Chief’s Arms: Gules two chevrons engrailed, between three fleurs de lis Or.
Supporters: Two fallow deer bucks RampantCrest: A seraphim volant Proper.Motto: Promptus et Fidelis (ready and faithful)Badge: Gorse (Ulex europaeus)Origin of Name: Topographical – from the Brythonic, Caer Rydderch (fort of Ruthers)Area: Middlebie, West March. Lands: Western Scottish Borders, Dumfriesshire. Original Chiefs: Carruthers of Mouswald, extinct 1548.Current Chiefs: Carruthers of Holmains 1548-to date.Clan Chief: Peter Carruthers of Holmains, Chief of the Name and Arms of Carruthers.Clan Society: Clan Carruthers Society-International. HQ – Scotland.
Crest Badge: Seraphim Volant Proper, encircled by a belt and buckle on which is inscribed to Chiefs Motto: Promptus et Fidelis. The Seraphim is the crest of the Chief’s Arms.The belt and buckle indicate the clansman’s adherence to the Clan Chief. It is not the personal crest of the bearer.The seraphim on the chief’s crest always follow the religious and heraldic depictions of the same, that being: six wings, the two uppermost and lowermost, crossed in saltire, the middle pair extended as in flight. In the centre sits an angelic face.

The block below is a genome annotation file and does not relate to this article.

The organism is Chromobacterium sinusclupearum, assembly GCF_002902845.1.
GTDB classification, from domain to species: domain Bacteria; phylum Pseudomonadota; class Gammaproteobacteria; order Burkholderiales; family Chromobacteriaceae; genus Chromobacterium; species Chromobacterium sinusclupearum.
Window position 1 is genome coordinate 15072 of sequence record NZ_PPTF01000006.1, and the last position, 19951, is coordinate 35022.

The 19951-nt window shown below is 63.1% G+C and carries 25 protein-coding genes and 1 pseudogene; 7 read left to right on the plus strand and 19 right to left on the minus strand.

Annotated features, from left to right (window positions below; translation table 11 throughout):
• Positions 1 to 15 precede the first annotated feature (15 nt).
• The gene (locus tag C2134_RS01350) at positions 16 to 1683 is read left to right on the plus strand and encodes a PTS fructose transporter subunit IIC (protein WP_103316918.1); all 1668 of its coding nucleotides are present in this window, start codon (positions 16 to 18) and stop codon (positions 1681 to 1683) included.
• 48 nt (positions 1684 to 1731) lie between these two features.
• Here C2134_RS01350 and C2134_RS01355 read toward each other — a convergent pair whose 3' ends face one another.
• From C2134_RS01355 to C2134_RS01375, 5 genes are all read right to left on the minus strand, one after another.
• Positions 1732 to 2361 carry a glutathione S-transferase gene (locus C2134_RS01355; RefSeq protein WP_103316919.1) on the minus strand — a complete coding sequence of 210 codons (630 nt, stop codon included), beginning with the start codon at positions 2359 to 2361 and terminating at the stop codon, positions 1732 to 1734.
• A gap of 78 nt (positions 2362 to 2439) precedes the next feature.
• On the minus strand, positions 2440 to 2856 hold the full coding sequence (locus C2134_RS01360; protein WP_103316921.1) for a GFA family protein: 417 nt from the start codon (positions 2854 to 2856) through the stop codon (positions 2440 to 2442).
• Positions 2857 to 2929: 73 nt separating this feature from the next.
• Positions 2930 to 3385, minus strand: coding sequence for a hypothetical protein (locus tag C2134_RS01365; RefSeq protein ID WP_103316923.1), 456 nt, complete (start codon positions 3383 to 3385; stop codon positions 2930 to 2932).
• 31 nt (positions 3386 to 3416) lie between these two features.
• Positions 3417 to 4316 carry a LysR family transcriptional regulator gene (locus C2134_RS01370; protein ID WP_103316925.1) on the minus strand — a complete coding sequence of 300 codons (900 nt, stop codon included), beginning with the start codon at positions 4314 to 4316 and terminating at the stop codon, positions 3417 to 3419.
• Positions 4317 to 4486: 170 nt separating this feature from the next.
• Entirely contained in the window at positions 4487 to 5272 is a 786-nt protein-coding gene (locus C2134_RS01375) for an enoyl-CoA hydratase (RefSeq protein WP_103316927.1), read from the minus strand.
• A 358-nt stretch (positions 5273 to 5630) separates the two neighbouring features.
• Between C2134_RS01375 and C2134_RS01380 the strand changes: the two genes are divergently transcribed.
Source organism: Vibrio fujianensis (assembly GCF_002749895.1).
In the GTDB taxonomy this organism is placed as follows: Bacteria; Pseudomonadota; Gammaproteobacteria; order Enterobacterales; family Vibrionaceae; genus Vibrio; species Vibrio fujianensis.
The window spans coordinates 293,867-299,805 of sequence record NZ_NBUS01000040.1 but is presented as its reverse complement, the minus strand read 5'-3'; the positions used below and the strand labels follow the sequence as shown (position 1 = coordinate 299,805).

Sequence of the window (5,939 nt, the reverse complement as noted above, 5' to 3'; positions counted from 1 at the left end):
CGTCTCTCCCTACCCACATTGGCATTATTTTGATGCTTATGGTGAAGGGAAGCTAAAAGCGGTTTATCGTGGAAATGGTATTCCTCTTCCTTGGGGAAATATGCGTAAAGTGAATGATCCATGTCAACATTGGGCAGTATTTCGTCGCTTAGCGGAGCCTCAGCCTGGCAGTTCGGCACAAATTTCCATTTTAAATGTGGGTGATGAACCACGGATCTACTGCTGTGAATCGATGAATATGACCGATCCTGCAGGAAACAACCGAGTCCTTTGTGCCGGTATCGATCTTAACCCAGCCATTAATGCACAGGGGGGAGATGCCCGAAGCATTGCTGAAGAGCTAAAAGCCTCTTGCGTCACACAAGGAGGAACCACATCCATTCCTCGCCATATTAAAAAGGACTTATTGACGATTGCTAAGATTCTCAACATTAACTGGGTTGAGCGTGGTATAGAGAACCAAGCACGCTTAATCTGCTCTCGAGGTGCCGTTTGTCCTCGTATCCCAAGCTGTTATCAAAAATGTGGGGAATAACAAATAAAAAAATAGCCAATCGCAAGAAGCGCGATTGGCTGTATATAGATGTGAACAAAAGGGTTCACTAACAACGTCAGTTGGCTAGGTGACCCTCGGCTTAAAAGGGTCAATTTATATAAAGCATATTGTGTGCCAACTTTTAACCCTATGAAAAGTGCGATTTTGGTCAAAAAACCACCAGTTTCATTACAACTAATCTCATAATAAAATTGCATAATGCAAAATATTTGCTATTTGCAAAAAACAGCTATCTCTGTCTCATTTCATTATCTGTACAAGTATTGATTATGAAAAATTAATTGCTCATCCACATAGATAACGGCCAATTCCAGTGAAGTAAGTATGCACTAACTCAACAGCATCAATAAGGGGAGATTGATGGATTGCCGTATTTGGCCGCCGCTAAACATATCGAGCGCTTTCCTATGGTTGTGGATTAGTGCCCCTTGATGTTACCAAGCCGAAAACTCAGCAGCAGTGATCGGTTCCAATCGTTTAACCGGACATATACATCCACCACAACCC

Until 2017 there was never a tartan registered against the our name and listed as belonging to the clan/family of Carruthers.
In preparation for a chief being confirmed by the Lord Lyon in 2019 a tartan was designed and registered by the renowned tartan historian Brian Wilton MBE, FSA Scot, formally of the Scottish Tartan Authority and advisor to many.
Until the chief was confirmed, Carruthers were wrongly described as a sept of the family of Bruce. This was due to our historical links with Bruce and further for commercial reasons to bulk out the buying power of Bruce items in the 1950’s. This was not done by the Bruces, but by those selling Scottisness to the world. As such many Carruthers world-wide wore Bruce tartan, and some still ‘Carruthers’ lay claim to it as their own, but sadly that isnt true.
However, as a family in our own right we deserved, through our rich history, a tartan of our own. As tartans assigned to clans (highland) and families (lowland and borders) only appeared in the early 1800’s, many of these surnames have either registered a tartan since then, over the ensuing decades or are doing so now.